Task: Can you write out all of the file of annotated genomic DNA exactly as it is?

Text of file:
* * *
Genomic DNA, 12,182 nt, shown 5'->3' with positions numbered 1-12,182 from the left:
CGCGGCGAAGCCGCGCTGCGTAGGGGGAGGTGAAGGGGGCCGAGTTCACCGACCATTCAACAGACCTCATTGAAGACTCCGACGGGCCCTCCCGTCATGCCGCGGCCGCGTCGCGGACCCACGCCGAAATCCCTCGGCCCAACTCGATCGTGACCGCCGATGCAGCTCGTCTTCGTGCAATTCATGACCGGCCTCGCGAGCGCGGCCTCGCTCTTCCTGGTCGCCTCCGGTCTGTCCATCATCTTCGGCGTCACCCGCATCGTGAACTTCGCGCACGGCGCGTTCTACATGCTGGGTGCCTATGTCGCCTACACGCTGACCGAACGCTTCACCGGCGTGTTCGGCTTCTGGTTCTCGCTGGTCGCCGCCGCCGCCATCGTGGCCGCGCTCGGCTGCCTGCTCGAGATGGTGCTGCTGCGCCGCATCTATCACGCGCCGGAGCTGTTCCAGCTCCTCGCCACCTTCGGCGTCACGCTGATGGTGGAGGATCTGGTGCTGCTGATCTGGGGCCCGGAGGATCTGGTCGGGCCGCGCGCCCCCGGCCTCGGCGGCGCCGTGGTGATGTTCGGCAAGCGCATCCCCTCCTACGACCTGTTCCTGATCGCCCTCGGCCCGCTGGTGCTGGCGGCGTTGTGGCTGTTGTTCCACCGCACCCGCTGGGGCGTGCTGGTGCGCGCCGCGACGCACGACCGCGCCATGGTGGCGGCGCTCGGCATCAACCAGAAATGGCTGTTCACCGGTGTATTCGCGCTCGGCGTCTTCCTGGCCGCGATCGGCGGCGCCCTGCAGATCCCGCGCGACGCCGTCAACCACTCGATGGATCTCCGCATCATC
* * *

Genomic DNA, 12,182 nt, shown 5'->3' with positions numbered 1-12,182 from the left:
CGCGGCGAAGCCGCGCTGCGTAGGGGGAGGTGAAGGGGGCCGAGTTCACCGACCATTCAACAGACCTCATTGAAGACTCCGACGGGCCCTCCCGTCATGCCGCGGCCGCGTCGCGGACCCACGCCGAAATCCCTCGGCCCAACTCGATCGTGACCGCCGATGCAGCTCGTCTTCGTGCAATTCATGACCGGCCTCGCGAGCGCGGCCTCGCTCTTCCTGGTCGCCTCCGGTCTGTCCATCATCTTCGGCGTCACCCGCATCGTGAACTTCGCGCACGGCGCGTTCTACATGCTGGGTGCCTATGTCGCCTACACGCTGACCGAACGCTTCACCGGCGTGTTCGGCTTCTGGTTCTCGCTGGTCGCCGCCGCCGCCATCGTGGCCGCGCTCGGCTGCCTGCTCGAGATGGTGCTGCTGCGCCGCATCTATCACGCGCCGGAGCTGTTCCAGCTCCTCGCCACCTTCGGCGTCACGCTGATGGTGGAGGATCTGGTGCTGCTGATCTGGGGCCCGGAGGATCTGGTCGGGCCGCGCGCCCCCGGCCTCGGCGGCGCCGTGGTGATGTTCGGCAAGCGCATCCCCTCCTACGACCTGTTCCTGATCGCCCTCGGCCCGCTGGTGCTGGCGGCGTTGTGGCTGTTGTTCCACCGCACCCGCTGGGGCGTGCTGGTGCGCGCCGCGACGCACGACCGCGCCATGGTGGCGGCGCTCGGCATCAACCAGAAATGGCTGTTCACCGGTGTATTCGCGCTCGGCGTCTTCCTGGCCGCGATCGGCGGCGCCCTGCAGATCCCGCGCGACGCCGTCAACCACTCGATGGATCTCCGCATCATC